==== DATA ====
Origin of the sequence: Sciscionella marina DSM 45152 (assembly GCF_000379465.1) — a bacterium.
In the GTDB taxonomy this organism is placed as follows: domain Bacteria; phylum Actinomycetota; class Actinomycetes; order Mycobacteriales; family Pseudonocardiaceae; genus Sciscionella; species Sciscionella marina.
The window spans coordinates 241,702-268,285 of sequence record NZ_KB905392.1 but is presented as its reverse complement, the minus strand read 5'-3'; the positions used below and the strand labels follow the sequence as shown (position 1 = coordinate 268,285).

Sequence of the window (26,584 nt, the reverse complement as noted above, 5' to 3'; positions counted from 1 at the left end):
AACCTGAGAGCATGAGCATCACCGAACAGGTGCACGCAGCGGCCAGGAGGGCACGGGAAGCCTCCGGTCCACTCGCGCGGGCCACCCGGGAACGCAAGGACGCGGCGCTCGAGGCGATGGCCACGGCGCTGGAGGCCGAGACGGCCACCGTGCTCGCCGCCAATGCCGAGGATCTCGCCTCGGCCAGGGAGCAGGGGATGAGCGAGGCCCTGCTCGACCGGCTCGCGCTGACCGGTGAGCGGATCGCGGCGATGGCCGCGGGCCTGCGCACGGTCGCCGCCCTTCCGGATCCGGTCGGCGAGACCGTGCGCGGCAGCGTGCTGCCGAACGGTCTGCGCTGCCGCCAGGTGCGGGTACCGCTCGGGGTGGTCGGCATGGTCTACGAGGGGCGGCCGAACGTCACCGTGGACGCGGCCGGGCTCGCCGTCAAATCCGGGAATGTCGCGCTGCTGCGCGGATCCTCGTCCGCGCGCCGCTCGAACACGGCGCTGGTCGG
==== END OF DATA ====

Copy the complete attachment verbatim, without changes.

Origin of the sequence: Sciscionella marina DSM 45152 (assembly GCF_000379465.1) — a bacterium.
In the GTDB taxonomy this organism is placed as follows: domain Bacteria; phylum Actinomycetota; class Actinomycetes; order Mycobacteriales; family Pseudonocardiaceae; genus Sciscionella; species Sciscionella marina.
The window spans coordinates 241,702-268,285 of sequence record NZ_KB905392.1 but is presented as its reverse complement, the minus strand read 5'-3'; the positions used below and the strand labels follow the sequence as shown (position 1 = coordinate 268,285).

Sequence of the window (26,584 nt, the reverse complement as noted above, 5' to 3'; positions counted from 1 at the left end):
AACCTGAGAGCATGAGCATCACCGAACAGGTGCACGCAGCGGCCAGGAGGGCACGGGAAGCCTCCGGTCCACTCGCGCGGGCCACCCGGGAACGCAAGGACGCGGCGCTCGAGGCGATGGCCACGGCGCTGGAGGCCGAGACGGCCACCGTGCTCGCCGCCAATGCCGAGGATCTCGCCTCGGCCAGGGAGCAGGGGATGAGCGAGGCCCTGCTCGACCGGCTCGCGCTGACCGGTGAGCGGATCGCGGCGATGGCCGCGGGCCTGCGCACGGTCGCCGCCCTTCCGGATCCGGTCGGCGAGACCGTGCGCGGCAGCGTGCTGCCGAACGGTCTGCGCTGCCGCCAGGTGCGGGTACCGCTCGGGGTGGTCGGCATGGTCTACGAGGGGCGGCCGAACGTCACCGTGGACGCGGCCGGGCTCGCCGTCAAATCCGGGAATGTCGCGCTGCTGCGCGGATCCTCGTCCGCGCGCCGCTCGAACACGGCGCTGGTCGG